Noise around the league, at least before the Cowboys went into Philadelphia this past weekend and toyed with the Eagles, was that the Giants stood as good a chance as anyone in the NFC. This was classic bandwagon attraction directed at a team that has defeated exactly one opponent (Redskins) with a winning record. The Giants cleaned up on the dregs littering their schedule with commendable alacrity, a stretch that is now over and done with.

“If you look at the next eight games you'll get no sleep," Snee said.

Here is the stretch run for the New York Giants. Looks mighty 5-3 or 4-4….

Week 10 11/11/2007 vs. Dallas Cowboys

Week 11 11/18/2007 @ Detroit Lions

Week 12 11/25/2007 vs. Minnesota Vikings

Week 13 12/2/2007 @ Chicago Bears

Week 14 12/9/2007 @ Philadelphia Eagles

Week 15 12/16/2007 vs. Washington Redskins

Week 16 12/23/2007 @ Buffalo Bills

Week 17 12/29/2007 vs. New England Patriots

And then, here is the Saints remainder – which looks 7-1 or 6-2…

Week 10 Sun. 11/11/2007 vs. St. Louis Rams

Week 11 Sun. 11/18/2007 @ Houston Texans

Week 12 Sun. 11/25/2007 @ Carolina Panthers

Week 13 Sun. 12/2/2007 vs. Tampa Bay Buccaneers

Week 14 Mon. 12/10/2007 @ Atlanta Falcons

Week 15 Sun. 12/16/2007 vs. Arizona Cardinals

Week 16 Sun. 12/23/2007 vs. Philadelphia Eagles

Week 17 Sun. 12/30/2007 @ Chicago Bears

Gosselin points out that Brandon Jacobs makes the Giants a different deal altogether …and I would like to point out that Osi was hurt very early in that game, too….

The New York Giants will bring a full toolbox Sunday when they attempt to even the season series with the Cowboys and claim a share of the NFC East lead.

The last time the Giants played the Cowboys in the season opener, they were without their hammer much of the night.

The hammer is 6-4, 265-pound tailback Brandon Jacobs. He's bigger than three of the four Dallas linebackers and more explosive than all but one NFL running back this season. Jacobs is averaging 5.6 yards per carry, which ranks second in the NFL.

Jacobs started against the Cowboys in the season opener but suffered a sprained knee early in the second quarter. That knocked him out of that game – and the next three. The Giants started off 2-2 without him but are 4-0 with him.

Jacobs returned against the New York Jets Oct. 10 and has hit 100 yards rushing in three of the four games since then. In the one game he didn't rush for 100, Jacobs gained 86 yards and averaged 6.6 yards per carry against Atlanta.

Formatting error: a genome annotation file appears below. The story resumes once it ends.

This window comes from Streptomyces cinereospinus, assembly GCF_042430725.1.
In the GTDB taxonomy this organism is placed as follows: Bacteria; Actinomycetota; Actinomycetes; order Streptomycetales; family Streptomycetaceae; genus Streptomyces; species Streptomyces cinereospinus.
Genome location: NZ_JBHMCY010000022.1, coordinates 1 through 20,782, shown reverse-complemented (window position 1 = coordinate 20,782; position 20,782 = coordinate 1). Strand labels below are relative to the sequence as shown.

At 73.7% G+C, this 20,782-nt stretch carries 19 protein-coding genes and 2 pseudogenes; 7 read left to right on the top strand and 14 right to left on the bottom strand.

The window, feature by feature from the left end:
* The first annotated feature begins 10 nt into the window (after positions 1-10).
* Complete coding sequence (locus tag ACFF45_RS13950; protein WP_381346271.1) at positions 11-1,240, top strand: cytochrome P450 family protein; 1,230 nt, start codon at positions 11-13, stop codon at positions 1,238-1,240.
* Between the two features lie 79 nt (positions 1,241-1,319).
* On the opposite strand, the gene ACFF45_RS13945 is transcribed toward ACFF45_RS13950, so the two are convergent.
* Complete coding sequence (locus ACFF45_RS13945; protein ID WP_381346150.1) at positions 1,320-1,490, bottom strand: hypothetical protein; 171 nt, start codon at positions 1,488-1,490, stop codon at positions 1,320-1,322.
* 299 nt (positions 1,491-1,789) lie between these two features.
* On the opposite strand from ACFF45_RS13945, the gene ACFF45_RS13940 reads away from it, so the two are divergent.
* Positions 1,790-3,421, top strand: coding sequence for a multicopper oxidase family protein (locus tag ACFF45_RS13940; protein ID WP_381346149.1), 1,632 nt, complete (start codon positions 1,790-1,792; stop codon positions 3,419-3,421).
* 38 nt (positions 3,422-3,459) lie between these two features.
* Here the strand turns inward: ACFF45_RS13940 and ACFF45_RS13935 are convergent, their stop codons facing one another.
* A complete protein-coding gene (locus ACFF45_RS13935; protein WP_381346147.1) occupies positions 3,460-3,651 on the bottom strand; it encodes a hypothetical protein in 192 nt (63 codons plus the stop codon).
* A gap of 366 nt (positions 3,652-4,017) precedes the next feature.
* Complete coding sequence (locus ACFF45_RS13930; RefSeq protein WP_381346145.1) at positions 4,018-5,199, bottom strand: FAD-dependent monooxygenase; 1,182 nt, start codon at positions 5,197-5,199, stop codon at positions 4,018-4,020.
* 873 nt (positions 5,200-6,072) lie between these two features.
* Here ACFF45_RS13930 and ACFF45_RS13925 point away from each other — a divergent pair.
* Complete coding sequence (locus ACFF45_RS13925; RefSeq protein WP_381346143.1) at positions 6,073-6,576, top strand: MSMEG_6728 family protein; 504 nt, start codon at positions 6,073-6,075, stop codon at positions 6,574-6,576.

A healthy Jacobs changes the complexion of the New York offense. The Giants become a power running team, which opens the door for the play-action passing game.

Without Jacobs for much of the opener, Eli Manning had to throw the ball a season-high 41 times. He scorched the Cowboys for four touchdowns – but Tony Romo matched him throw-for-throw with 345 yards passing and four touchdowns. The Cowboys outlasted the Giants, 45-35.

The return of Jacobs allows the Giants to slow games down, control the clock and limit the offensive opportunities for the opposition.

New York ranks sixth in the NFL in rushing and leads the NFC in time of possession at more than 32 minutes per game. That keeps the defense fresh and productive. New York ranks seventh in the NFL in defense.

In Fran News

Dennis Franchione tried a business-as-usual approach during Tuesday's news conference. Considering he ignored the elephant in the room, it was a routine day at Texas A&M.
One day after various Internet and newspaper reports predicted his departure as the Aggies' head coach, Franchione walked into a room full of reporters and asked, "All right, what do you guys need to know?"

When a reporter started to ask about contract buyout negotiations, Franchione said, "Let me just stop you before you go any further, OK?

"I am not going to get into the rumor game with you guys," Franchione said. "I'll be glad to sit here as long as you want to and talk about Missouri and the games. But there's no facts to that, and I'm not into it.

"I'm sorry that you guys have to deal with it. I know you have your work to do and your questions to ask. I'm a non-participant in those."

Franchione was then asked if he expects to be the coach at A&M beyond this season.
"Let me say this one more time, if you want to talk about Missouri, if you want to talk about the games, I'm willing to sit here with you," Franchione said. "You guys go ahead and speculate and all the other things. That's not my concern at this point and time. My concern is trying to get this team ready to play Saturday at 11:30."

Sources close to the A&M athletic department have told The Dallas Morning News that Franchione, 56, will probably be removed as head coach after the season.

He's 31-27 in five seasons and 3-15 against ranked teams. Also, a secret e-mail newsletter was an embarrassment.

A&M players said they're convinced the coach's job status has not changed yet, because they expect Franchione to tell them first. Franchione was roasted nationally for not telling his Alabama players he was leaving for A&M in 2002.